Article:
Green: Halloween (2018)

Directed by David Gordon Green, and written by Green and Danny McBride, the latest addition to the Halloween franchise has managed to achieve what Friday the 13th, A Nightmare on Elm Street and The Omen have all tried and failed to achieve in the new millennium – a genuinely contemporary continuation of the original story, rather than a mere reboot or replication of earlier films. In this iteration of Halloween, the story has been retconned slightly so that Michael Myers is no longer Laurie Strode’s brother, but a random serial killer who just happened to target her and her friends on October 31, 1978. Forty years later, Laurie, still played by Jamie Lee Curtis, is living on a compound just out of Haddonfield, Illinois, and maintains fitful communication with her daughter Karen Nelson, played by Judy Greer, her granddaughter Allyson Nelson, played by Andy Matichak, and her son-in-law Ray Nelson, played by Toby Huss. Meanwhile, Michael Myers is still housed in high security lockup, and is on the verge of being removed to an even more secure prison for the rest of his life.

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While Green may not recapitulate the story of the franchise in any great detail, the film does open with two quite different ways of thinking about Myers. On the one hand, Halloween raises the possibility that Myers can be understood in terms of psychology, and as a psychological subject – a position that is taken by a pair of true crime podcasters who turn up at Myers’ prison on the last day before he is transferred, hoping that this will give them one last chance to get an insight into his personality and subjectivity before he is cut off from all human contact for good. On the other hand, however, Myers is presented as non-psychological – as a blankness, an entity, a force, a shape – with one of the podcasters grudgingly admitting that “I’ve been following your case for years and I know nothing about you.” From the opening scene the film opts for this second way of seeing Myers, introducing him as an “awareness,” a spatial threshold and a mode of mediation, rather than a person or subject in any conventionally realist way. In a stunningly eerie scene, Green presents Myers alone, standing in a squared off-area, in the middle of a prison yard, positioned with his back to the podcasters, but nevertheless acutely aware of them, at least according to psychologist Ranbin Sartain, played by Haluk Bilginier, who has succeeded Donald Pleasance’s Dr. Loomis.

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While he may be a psychologist, Sartain tends to espouse this same anti-psychological way of approaching Myers. In fact, precisely what makes Myers so fascinating to Sartain – as with Loomis – is that he seems to defy any psychological categorization or classification, instead existing on a plane that is outside of the human altogether, albeit not capable of being understood in supernatural terms either. For Sartain, Myers’ mask is the object that allows him to transmute this essentially inhuman identity in human form, and so the mask is the only object that traverses the threshold surrounding Myers in this opening scene, as one of the podcasters dangles it across the “no-go” line as a communicative conduit to Myers: “You feel it, don’t you Michael? You feel the mask.” While Myers may not respond directly, this mask-threshold unleashes an inhuman and unsettling energy that turns the whole prison yard awry, paving the way for a film in which Myers’ prescience and potentiality is more focused on his relation with his mask than in any film since the first. No surprise, then, that when the opening credits roll, they feature a smashed pumpkin face recovering its faciality, but also its anonymity, in reverse slow motion, prefiguring the experience of Myers himself in the film.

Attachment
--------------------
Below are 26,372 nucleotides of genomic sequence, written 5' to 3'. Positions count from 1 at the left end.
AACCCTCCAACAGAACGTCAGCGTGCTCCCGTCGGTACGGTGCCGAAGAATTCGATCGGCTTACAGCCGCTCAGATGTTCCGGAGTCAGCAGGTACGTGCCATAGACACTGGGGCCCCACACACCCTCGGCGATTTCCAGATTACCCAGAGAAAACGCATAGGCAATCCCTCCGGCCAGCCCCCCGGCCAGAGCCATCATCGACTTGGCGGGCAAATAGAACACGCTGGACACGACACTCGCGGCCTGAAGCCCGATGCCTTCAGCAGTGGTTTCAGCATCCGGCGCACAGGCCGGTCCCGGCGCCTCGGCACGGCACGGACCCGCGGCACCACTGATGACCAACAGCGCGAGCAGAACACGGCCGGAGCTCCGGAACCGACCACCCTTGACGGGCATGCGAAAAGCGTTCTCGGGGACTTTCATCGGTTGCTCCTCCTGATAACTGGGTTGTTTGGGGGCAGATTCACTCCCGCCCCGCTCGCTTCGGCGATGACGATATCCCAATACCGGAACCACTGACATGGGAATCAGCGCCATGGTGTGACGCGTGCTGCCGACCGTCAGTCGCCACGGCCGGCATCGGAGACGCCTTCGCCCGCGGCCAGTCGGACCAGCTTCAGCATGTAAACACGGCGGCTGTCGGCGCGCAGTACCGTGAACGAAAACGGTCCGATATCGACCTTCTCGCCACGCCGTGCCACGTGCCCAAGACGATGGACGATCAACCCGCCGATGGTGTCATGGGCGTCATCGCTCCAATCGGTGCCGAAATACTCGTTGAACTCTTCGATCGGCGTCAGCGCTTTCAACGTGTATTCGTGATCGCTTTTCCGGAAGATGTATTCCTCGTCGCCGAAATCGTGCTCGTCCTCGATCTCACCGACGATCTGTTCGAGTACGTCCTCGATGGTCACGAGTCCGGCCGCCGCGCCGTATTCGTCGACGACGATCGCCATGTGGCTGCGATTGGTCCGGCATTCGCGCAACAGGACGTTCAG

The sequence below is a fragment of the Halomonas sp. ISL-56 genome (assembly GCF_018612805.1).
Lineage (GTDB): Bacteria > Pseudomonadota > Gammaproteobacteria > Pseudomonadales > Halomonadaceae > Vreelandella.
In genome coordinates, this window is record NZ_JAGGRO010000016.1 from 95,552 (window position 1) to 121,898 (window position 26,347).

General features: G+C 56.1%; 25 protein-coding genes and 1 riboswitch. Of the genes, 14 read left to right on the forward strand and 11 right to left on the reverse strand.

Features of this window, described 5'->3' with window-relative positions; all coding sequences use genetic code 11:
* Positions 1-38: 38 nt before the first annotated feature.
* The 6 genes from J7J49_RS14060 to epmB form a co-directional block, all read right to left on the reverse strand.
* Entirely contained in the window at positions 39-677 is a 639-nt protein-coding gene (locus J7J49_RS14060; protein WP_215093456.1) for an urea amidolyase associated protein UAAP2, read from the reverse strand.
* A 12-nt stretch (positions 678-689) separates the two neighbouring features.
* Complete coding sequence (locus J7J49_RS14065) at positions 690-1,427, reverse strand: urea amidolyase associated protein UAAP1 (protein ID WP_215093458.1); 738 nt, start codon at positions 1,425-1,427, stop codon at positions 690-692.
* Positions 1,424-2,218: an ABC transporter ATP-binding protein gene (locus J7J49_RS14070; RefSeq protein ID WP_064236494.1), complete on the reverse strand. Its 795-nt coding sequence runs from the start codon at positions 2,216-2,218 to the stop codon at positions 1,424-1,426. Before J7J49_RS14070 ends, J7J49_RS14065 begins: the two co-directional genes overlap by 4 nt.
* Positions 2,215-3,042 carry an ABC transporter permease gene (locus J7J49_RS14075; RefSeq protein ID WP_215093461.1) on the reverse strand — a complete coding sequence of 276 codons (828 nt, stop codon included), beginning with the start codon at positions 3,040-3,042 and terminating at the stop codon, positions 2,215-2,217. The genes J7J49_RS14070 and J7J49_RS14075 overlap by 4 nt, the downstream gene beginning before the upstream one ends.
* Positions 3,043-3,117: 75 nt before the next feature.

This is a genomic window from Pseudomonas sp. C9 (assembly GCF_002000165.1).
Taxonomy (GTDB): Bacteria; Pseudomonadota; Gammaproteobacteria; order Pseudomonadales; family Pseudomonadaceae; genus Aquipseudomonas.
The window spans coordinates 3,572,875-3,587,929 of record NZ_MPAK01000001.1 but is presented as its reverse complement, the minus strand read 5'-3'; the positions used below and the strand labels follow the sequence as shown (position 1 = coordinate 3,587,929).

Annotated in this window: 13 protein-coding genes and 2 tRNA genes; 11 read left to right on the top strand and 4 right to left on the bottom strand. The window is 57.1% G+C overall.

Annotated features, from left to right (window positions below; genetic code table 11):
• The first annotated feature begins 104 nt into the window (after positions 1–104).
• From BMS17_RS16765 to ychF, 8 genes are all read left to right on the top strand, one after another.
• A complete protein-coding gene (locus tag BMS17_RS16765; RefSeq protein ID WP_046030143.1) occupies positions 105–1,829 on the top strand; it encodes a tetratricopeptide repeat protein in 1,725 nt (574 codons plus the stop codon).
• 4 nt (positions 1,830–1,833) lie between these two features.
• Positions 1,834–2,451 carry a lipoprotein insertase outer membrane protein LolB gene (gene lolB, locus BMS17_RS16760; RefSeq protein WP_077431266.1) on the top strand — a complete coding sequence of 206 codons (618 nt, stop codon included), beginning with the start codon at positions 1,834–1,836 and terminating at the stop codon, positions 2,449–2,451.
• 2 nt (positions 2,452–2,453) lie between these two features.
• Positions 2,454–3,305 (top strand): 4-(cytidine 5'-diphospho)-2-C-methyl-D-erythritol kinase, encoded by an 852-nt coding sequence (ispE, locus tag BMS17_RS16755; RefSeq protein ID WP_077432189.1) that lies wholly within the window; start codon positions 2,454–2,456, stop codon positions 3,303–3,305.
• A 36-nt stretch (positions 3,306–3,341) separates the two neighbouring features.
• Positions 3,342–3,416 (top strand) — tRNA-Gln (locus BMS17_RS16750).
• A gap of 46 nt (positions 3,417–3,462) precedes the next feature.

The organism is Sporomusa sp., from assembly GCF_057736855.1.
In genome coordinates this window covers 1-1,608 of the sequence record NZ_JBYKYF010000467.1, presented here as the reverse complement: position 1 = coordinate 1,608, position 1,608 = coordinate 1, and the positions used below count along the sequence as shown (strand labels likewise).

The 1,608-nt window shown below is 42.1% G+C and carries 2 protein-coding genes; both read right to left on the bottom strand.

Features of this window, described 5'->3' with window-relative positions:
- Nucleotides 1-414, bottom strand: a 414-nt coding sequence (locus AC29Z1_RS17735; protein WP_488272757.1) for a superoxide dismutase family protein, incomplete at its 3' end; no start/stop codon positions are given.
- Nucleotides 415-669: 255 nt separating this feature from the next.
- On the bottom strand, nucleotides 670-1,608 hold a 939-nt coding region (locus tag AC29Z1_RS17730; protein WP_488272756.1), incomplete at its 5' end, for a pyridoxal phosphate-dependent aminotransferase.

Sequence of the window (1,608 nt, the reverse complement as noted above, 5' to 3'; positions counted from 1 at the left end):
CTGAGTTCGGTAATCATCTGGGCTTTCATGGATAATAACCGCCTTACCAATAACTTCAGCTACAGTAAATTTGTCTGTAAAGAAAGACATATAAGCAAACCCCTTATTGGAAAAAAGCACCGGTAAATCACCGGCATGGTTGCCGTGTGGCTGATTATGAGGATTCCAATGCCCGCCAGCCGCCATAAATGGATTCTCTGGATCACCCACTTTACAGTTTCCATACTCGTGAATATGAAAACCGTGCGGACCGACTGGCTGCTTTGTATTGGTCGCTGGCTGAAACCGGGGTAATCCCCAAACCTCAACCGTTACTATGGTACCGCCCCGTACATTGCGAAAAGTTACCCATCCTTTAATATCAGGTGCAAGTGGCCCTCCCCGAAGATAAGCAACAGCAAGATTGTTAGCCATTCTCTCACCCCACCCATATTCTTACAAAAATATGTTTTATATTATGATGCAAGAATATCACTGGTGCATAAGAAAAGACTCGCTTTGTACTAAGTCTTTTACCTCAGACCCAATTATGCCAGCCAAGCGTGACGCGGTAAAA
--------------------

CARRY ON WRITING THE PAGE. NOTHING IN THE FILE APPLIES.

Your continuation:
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Correspondingly, Halloween offers two quite different ways of seeing Laurie Strode. On the one hand, the audience know her as a fighter and as a target for Myers over the course of forty years, and while everything but the original film might be elided from Green’s retcon, it’s inevitable that all the other iterations of Laurie play a part in Curtis’ presence here. Yet this is not at all how Laurie’s daughter sees her, since it emerges that Laurie’s effort to train and prepare Karen for her inevitable confrontation with Myers turned out to be a bit of a traumatic experience, and to estrange the two of them for many years. According to Karen, Laurie is a loose cannon who needs cognitive behavioural therapy, a position that seems to be tactitly shared by the podcasters, who try to convince Laurie that she and Michael need to have a sit-down – “let us help you free yourself” – to which she bluntly responds that “there’s nothing to learn – there are no new insights or discoveries.” More generally, Laurie seems reproached by suburbia as it stands in the film, which is presented as functional, well-balanced and well-regulated – in other words, a far cry from the kind of slasher histrionics that are still bound up her in her body and personality. Unlike virtually every other film in the franchise, Ray is a good father and provider, while we’re first introduced to Ray, Karen and Allyson on the verge of welcoming Allyson’s new boyfriend to the family, in an image of suburban continuity, and familial expansion, that is utterly alien to the rest of the franchise.